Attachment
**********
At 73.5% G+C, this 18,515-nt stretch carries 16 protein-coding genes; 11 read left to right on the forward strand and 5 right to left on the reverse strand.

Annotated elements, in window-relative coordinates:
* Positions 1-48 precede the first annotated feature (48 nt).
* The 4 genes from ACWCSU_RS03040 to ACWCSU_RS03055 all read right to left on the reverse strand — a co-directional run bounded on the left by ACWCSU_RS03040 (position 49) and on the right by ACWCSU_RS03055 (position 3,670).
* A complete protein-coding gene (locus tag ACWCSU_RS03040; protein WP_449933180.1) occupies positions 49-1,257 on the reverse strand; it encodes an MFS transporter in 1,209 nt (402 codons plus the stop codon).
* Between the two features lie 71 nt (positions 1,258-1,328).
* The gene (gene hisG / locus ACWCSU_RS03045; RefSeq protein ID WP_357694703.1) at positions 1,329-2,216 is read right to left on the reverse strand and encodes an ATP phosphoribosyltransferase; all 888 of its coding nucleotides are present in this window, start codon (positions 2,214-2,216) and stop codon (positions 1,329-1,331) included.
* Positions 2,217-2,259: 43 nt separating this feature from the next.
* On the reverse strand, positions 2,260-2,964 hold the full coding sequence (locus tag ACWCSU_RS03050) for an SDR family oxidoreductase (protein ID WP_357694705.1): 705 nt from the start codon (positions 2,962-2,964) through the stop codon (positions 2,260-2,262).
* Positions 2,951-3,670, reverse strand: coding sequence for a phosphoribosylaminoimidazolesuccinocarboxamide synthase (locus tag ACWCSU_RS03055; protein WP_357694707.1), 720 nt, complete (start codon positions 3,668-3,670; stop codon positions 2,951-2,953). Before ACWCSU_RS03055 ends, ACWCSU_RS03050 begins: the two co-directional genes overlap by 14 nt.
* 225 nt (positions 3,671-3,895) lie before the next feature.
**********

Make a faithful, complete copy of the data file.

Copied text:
At 73.5% G+C, this 18,515-nt stretch carries 16 protein-coding genes; 11 read left to right on the forward strand and 5 right to left on the reverse strand.

Annotated elements, in window-relative coordinates:
* Positions 1-48 precede the first annotated feature (48 nt).
* The 4 genes from ACWCSU_RS03040 to ACWCSU_RS03055 all read right to left on the reverse strand — a co-directional run bounded on the left by ACWCSU_RS03040 (position 49) and on the right by ACWCSU_RS03055 (position 3,670).
* A complete protein-coding gene (locus tag ACWCSU_RS03040; protein WP_449933180.1) occupies positions 49-1,257 on the reverse strand; it encodes an MFS transporter in 1,209 nt (402 codons plus the stop codon).
* Between the two features lie 71 nt (positions 1,258-1,328).
* The gene (gene hisG / locus ACWCSU_RS03045; RefSeq protein ID WP_357694703.1) at positions 1,329-2,216 is read right to left on the reverse strand and encodes an ATP phosphoribosyltransferase; all 888 of its coding nucleotides are present in this window, start codon (positions 2,214-2,216) and stop codon (positions 1,329-1,331) included.
* Positions 2,217-2,259: 43 nt separating this feature from the next.
* On the reverse strand, positions 2,260-2,964 hold the full coding sequence (locus tag ACWCSU_RS03050) for an SDR family oxidoreductase (protein ID WP_357694705.1): 705 nt from the start codon (positions 2,962-2,964) through the stop codon (positions 2,260-2,262).
* Positions 2,951-3,670, reverse strand: coding sequence for a phosphoribosylaminoimidazolesuccinocarboxamide synthase (locus tag ACWCSU_RS03055; protein WP_357694707.1), 720 nt, complete (start codon positions 3,668-3,670; stop codon positions 2,951-2,953). Before ACWCSU_RS03055 ends, ACWCSU_RS03050 begins: the two co-directional genes overlap by 14 nt.
* 225 nt (positions 3,671-3,895) lie before the next feature.